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When the two tables were spread, their mother was summoned to attend. Caroline's, which was first examined, contained, first, her various exercises in the different branches of study, regularly executed the same as usual. And there were papers placed in the books she was reading in school hours, to show how far she had proceeded in them. Besides these, she had read in her leisure time, in French, Florian's “Numa Pompilius;” and in English, Mrs. More's “Practical Piety,” and some part of Johnson's “Lives of the Poets.” All the needlework which had been left to do or not, at her option, was neatly finished; and her parcel of linen for the poor was also completely and well done. The only instance in which Caroline had availed herself of her mother's license, was that she had prolonged her drawing lessons a little every day, in order to present her mother with a pretty pair of screens, with flowers copied from nature. These were, last of all, placed on the table with an affectionate note, requesting her acceptance of them.
Mrs. Dawson, having carefully examined this table, proceeded to the other, which was quite piled up with different articles. Here, amid the heap, were her three pages of shorthand; several scraps of paper containing fragments of her poetical history; the piece (not large enough for a doll's cradle) of her patchwork counterpane; her botanical specimens; together with the large unfinished pile out of the Dorcas bag, – many of the articles of which were begun, but not one quite finished. There was a baby's cap with no border, a frock body without sleeves, and the skirt only half hemmed at the bottom; and slides, tapes, and buttonholes were all, without exception, omitted. After these, followed a great variety of thirds, halves, and quarters of undertakings, each perhaps good in itself, but quite useless in its unfinished state.
The examination being at length ended, Mrs. Dawson retired, without a single comment, to her dressing-room; where, in about an hour afterwards, she summoned the girls to attend her. Here also were two tables laid out, with several articles on each. Their mother then leading Caroline to the first, told her that, as the reward of her industry and perseverance, the contents of the table were her own. Here, with joyful surprise, she beheld, first, a little gold watch, which Mrs. Dawson said she thought a suitable present for one who had made a good use of her time; a small telescope next appeared; and lastly, Paley's “Natural Theology,” neatly bound.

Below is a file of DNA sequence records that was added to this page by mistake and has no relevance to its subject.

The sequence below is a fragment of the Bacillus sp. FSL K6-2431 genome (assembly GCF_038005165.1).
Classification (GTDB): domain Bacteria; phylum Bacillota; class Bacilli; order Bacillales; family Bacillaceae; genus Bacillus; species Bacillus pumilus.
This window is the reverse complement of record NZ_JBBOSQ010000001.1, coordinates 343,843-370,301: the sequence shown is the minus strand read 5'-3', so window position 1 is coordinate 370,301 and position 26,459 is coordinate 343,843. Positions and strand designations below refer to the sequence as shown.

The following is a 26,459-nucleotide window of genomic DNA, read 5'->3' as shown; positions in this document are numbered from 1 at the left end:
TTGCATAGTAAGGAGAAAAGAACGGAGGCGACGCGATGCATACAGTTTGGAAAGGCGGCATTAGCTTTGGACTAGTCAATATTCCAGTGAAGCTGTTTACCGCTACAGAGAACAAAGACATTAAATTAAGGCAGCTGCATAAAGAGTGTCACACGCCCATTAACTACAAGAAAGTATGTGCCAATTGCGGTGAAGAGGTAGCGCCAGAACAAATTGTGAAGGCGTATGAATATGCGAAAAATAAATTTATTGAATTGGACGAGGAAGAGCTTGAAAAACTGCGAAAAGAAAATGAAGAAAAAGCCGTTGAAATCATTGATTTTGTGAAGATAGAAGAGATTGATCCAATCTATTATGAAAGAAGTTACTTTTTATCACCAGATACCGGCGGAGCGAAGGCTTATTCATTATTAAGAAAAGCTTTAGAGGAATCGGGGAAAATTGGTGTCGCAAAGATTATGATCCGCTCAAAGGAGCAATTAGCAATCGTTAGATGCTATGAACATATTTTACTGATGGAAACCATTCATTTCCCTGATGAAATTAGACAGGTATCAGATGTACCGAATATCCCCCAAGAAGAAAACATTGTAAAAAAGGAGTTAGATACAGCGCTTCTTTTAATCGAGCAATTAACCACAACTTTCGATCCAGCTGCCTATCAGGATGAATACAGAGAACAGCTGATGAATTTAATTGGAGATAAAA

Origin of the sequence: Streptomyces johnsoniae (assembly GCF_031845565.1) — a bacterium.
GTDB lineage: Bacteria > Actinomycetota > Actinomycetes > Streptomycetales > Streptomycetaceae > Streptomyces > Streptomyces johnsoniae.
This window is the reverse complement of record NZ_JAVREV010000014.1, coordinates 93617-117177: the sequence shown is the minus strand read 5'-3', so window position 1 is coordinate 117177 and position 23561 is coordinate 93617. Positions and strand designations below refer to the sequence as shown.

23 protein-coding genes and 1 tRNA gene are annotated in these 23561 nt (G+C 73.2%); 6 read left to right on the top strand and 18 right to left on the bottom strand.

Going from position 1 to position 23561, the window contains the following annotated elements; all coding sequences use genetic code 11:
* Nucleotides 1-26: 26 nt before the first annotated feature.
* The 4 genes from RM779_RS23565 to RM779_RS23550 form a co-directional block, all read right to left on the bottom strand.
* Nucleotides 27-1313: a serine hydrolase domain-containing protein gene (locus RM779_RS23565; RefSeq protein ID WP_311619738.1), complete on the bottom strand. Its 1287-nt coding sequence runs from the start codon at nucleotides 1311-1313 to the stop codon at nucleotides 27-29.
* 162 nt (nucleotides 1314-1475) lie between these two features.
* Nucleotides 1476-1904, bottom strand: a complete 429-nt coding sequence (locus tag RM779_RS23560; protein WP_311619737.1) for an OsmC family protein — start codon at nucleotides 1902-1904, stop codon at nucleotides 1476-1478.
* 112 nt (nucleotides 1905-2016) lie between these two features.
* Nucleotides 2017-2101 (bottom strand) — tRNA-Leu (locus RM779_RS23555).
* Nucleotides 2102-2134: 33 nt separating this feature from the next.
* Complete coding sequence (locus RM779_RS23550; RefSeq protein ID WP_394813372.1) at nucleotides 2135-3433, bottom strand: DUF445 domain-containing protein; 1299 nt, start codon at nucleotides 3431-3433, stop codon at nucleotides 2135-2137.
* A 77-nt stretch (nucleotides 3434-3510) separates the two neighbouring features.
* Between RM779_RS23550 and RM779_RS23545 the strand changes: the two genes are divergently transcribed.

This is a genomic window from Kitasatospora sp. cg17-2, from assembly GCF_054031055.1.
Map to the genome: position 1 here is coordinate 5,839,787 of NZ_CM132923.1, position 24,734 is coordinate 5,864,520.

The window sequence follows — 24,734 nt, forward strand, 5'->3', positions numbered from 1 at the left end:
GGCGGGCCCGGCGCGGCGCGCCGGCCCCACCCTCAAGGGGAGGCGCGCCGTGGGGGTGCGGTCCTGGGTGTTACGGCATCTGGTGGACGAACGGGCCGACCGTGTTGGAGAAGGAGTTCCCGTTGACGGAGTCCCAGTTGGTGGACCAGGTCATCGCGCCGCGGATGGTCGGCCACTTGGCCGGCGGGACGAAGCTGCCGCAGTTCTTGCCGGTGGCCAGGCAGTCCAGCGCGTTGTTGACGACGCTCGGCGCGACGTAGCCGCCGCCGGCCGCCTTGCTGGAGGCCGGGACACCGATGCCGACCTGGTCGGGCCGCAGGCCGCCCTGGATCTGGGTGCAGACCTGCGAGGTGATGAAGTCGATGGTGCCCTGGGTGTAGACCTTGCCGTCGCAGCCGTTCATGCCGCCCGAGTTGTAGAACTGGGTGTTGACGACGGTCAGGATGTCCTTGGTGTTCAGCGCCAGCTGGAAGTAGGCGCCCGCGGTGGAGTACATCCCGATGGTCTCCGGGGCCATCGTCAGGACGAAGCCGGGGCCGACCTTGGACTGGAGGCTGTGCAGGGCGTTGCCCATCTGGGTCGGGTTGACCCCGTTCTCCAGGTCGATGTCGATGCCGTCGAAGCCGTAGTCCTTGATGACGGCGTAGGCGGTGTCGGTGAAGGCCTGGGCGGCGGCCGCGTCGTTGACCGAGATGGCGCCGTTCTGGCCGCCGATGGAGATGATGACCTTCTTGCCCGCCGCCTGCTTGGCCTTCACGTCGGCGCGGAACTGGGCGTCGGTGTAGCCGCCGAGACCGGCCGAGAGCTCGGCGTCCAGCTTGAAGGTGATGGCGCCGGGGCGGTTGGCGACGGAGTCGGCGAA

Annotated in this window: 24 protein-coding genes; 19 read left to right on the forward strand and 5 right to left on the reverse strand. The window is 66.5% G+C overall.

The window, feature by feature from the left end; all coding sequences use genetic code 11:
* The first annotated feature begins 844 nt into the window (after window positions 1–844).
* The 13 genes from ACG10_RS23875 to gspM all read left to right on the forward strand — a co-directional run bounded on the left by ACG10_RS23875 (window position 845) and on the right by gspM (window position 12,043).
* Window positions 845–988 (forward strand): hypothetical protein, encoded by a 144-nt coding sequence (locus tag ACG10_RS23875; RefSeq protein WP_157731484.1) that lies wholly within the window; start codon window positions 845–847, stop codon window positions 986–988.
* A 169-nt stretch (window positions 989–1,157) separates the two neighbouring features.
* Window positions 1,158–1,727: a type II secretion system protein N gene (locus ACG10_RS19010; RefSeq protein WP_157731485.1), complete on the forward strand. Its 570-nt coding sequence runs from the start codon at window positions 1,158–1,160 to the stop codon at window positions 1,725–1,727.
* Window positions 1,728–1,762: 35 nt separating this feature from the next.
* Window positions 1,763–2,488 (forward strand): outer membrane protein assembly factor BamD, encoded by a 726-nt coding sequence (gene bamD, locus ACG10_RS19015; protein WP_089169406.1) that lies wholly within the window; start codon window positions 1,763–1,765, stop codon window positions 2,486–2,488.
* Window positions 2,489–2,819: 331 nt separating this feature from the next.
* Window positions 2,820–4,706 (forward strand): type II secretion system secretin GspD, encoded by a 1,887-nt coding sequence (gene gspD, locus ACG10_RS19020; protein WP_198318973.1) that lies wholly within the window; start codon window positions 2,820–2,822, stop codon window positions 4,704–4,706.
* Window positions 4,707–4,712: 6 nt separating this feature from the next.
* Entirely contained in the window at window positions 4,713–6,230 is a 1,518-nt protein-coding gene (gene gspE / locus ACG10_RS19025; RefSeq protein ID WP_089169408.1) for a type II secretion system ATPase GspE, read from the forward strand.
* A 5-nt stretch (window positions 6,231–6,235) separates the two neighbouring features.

Charlotte was then desired to take possession of the contents of the other table, which were considerably more numerous. The first prize she drew out was a very beautiful French fan; but upon opening it, it stretched into an oblong shape, for want of the pin to confine the sticks at the bottom. Then followed a new parasol; but when unfurled there was no catch to confine it, so that it would not remain spread. A penknife handle without a blade, and the blade without the handle, next presented themselves to her astonished gaze.
In great confusion she then unrolled a paper which discovered a telescope apparently like her sister's; but on applying it to her eye, she found it did not contain a single lens, – so that it was not better than a roll of pasteboard. She was, however, greatly encouraged to discover that the last remaining article was a watch; for, as she heard it tick, she felt no doubt that this was at least complete; but upon examination she discovered that there was no hour hand, the minute hand alone pursuing its lonely and useless track.
Charlotte, whose conscience had very soon explained to her the moral of all this, now turned from the tantalizing table in confusion, and burst into an agony of tears. Caroline wept also; and Mrs. Dawson, after an interval of silence, thus addressed her daughters: –
“It is quite needless for me to explain my reasons for making you such presents, Charlotte. I assure you your papa and I have had a very painful employment the past hour spoiling them all for you. If I had found on your table in the schoolroom any one thing that had been properly finished, you would have received one complete present to answer it; but this you know was not the case."
“I should be very glad if this disappointment should teach you what I have hitherto vainly endeavored to impress upon you, – that as all those things, pretty or useful as they are in themselves, are rendered totally useless for want of completeness, so exertion without perseverance is no better than busy idleness. That employment does not deserve the name of industry which requires the stimulus of novelty to keep it going. Those who will only work so long as they are amused will do no more good in the world, either to themselves or others, than those who refuse to work at all. If I had required you to pass the six weeks of my absence in bed or in counting your fingers, you would, I suppose, have thought it a sad waste of time; and yet I appeal to you whether (with the exception of an hour or two of needlework) the whole mass of articles on your table could produce anything more useful. And thus, my dears, may life be squandered away, in a succession of busy nothings.”
“I have now a proposal to make to you. These presents, which you are to take possession of as they are, I advise you to lay by carefully. Whenever you can show me anything that you have begun, and voluntarily finished, you may at the same time bring with you one of these things, beginning with those of least value, to which I will immediately add the part that is deficient. Thus, by degrees, you may have them all completed; and if by this means you should acquire the wise and virtuous habit of perseverance, it will be far more valuable to you than the richest present you could possibly receive.”
-By Jane Taylor